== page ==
Sunday, July 18, 2010


When I was born in 1947, the Power Plant Road was a dirt road and remained so until I was around 16 or 17 years of age. Now living a on a county dirt road has many advantages as well as disadvantages. Of course these are seen from different perspectives, depending upon the age of the observer.

From my earliest years, I remember long flowing stalks from the cane break near the house, stripping all but the top leaves to make the tail of the "horse", putting the cane between my legs, slapping my thigh until it was cherry pink, running up and down that road stirring a cloud of red dust, and shooting and fighting outlaws, cattle rustlers, and any other varmint that I had seen at the Royal Theater the Saturday before.It would take all week to restore justice on my road until I could go sit in Air Conditioned Heaven for another installment. 

As I grew older, I became interested in cars. THUNDER ROAD, starring Robert Mitchum, man what a thrill. Every boy worth his salt wanted to be him, running from the law, driving fast, his best girl waitin' at home--the stuff that dreams are made of. "thunder was his engine and white lightning was his load"

Mind you I was still just a kid (driving fast and evading the law didn't come until 1968, when I had arguably the fastest car in town), so our motley crew had to improvise. We would scour through every personal garbage dump in the area. In those days you took care of your own trash. In our area, most folks had a deep ditch or gully somewhere on their property that they just piled the trash in, sometimes burning it, sometimes not. We did not generate near the amount of trash as we do today, so this was usually a good method. On good hunts, we could find discarded baby buggies, lawn mowers, lots of other things with wheels. We would strip off the wheels and anything else that would prove useful as part of a race car.

Back home at our barn, we would locate the lumber needed, sometimes "borrowing" planks from the stalls. attach the back wheels to a fixed board/axle and the front wheels to a movable board with a rope for steering. Those racers usually looked like something from "THE LI'L RASCALS", mostly because we both had the same budget. We always tried to get matching size wheels for each axle if possible, but you have to take what comes along.  Some of those wheels were so mismatched that it would nearly shake you to death on smooth ground.

When we had made two of these beauties, we would pull them to the top of the hill, flip to see who got which rut; one was smoother than the other depending on the weather and such. Then, like in Olympic Bob Sledding, we would push our partner to a certain point and hope the thing held together to the bottom of the hill. We would then swap riders and repeat the process. This went on until, 1.we got too tired, 2. Mother called us for supper, or 3. either or both of the racers fell apart, which was usually the case. After a good night's rest, it was back to the barn and start over.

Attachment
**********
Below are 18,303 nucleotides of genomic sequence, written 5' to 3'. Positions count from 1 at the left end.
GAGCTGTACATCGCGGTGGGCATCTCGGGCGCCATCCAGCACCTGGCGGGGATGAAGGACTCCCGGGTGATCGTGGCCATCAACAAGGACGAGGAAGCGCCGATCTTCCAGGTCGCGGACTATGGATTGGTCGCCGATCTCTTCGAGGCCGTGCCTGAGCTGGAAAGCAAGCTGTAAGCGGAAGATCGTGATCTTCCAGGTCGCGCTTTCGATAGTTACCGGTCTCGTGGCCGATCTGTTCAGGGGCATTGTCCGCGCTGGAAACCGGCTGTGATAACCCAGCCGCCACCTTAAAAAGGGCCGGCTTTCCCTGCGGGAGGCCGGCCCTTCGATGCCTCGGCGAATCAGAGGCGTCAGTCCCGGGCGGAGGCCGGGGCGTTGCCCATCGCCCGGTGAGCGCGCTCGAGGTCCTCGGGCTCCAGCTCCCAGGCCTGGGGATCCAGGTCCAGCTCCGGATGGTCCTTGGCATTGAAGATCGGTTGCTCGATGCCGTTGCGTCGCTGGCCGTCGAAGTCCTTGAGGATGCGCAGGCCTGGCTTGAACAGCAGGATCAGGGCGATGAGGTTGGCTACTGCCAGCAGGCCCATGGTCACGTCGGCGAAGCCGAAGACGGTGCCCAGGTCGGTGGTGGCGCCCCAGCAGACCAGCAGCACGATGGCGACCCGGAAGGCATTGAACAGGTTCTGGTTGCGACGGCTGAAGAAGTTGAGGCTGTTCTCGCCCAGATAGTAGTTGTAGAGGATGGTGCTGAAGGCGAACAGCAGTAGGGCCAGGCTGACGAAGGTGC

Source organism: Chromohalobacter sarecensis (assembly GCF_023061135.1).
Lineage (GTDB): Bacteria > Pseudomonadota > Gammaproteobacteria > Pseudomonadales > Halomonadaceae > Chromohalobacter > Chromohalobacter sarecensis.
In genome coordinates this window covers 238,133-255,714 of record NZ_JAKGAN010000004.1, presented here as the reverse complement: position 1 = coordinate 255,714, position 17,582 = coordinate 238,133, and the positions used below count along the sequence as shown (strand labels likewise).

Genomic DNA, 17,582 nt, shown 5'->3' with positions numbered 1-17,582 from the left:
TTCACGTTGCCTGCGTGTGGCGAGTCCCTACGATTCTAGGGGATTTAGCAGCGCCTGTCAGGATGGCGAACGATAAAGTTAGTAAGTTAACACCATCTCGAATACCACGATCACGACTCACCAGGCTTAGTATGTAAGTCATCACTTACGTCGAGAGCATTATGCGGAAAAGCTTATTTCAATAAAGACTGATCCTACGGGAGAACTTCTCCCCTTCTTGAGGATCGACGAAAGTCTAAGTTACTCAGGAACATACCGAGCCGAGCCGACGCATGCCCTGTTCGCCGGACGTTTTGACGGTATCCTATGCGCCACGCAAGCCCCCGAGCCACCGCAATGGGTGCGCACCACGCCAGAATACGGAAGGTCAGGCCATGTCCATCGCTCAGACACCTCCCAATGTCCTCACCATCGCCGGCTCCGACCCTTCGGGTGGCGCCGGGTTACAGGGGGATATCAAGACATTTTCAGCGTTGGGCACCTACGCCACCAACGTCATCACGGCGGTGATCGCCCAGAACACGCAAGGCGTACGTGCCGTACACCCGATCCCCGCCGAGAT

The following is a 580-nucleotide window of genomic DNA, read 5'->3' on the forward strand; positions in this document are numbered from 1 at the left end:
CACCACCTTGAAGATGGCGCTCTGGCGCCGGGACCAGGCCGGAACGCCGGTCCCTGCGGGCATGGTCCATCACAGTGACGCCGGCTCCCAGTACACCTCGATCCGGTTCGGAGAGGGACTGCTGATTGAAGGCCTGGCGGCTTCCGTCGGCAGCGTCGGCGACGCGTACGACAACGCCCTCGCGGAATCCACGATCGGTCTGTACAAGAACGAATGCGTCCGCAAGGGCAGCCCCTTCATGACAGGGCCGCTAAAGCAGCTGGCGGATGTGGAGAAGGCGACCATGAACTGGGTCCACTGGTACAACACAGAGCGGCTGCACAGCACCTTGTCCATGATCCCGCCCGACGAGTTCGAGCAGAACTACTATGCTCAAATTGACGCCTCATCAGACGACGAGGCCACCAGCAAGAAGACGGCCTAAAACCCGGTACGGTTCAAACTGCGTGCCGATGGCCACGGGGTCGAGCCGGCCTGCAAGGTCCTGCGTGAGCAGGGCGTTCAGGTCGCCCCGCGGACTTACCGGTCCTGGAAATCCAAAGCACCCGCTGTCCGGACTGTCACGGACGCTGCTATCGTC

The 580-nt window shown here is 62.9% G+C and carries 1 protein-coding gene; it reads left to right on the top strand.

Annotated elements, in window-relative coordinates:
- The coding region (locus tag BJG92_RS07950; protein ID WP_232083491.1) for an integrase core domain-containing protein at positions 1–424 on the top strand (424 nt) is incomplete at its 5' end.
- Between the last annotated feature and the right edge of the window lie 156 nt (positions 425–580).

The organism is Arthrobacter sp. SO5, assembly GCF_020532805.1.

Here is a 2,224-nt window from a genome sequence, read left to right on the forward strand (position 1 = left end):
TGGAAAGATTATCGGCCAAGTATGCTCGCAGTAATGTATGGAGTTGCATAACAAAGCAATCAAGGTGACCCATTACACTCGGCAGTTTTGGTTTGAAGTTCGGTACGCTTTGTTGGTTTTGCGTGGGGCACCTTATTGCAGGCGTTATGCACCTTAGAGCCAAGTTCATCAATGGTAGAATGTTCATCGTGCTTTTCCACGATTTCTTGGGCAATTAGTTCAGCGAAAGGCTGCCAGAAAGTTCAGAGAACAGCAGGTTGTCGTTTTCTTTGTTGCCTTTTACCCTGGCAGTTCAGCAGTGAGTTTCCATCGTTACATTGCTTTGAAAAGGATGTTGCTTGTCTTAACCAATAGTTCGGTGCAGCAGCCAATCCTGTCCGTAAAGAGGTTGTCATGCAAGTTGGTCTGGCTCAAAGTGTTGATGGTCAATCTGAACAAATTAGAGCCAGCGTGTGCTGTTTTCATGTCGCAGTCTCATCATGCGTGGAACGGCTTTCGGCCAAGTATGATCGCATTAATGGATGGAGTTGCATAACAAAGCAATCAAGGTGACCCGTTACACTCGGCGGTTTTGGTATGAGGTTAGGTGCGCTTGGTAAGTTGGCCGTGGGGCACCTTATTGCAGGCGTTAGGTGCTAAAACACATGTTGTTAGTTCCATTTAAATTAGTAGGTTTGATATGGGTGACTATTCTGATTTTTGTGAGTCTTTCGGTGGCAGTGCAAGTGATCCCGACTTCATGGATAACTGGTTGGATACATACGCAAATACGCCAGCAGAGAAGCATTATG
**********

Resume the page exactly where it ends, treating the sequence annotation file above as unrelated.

In my early years of going to the Hogansville Schools, I rode the school bus. Back then the drivers owned their own buses and leased them to the County, which in turn provided bus service for county children going to Hogansville. Mr Thomas Evans was our driver. A good man and friend of the family, if you got out of line, you could only hope that he would let the principal give you the paddling you had coming and not wait until he got you home and tell one of your parents. Then you got TWO! One for misbehaving and one for embarrassing your parents. My Grandfather, Papa Cook to me, and Uncle Bob to the rest of the community always call the road scrapers, Rain Crows, because almost without fail they would scrape and loosen the dirt the day before it rained.  If it came a hard rain, or rained for several days, you need not expect to see the school bus stop at your driveway. Power Plant Road would become to muddy and slippery and the bus could not make it up the hill where we raced. At my house you had to wrap yourself up to stay a dry as possible and march yourself through the cow pasture (hoping that damn bull was penned up) and catch the bus on Corinth Road, and don't dally because if you missed the bus, you walked to school. I drive a school bus now and parents pitch a fit if the bus stops at the driveway next to them and not at theirs, a distance of 20-30 feet usually. WHAT A BUNCH OF PANSIES!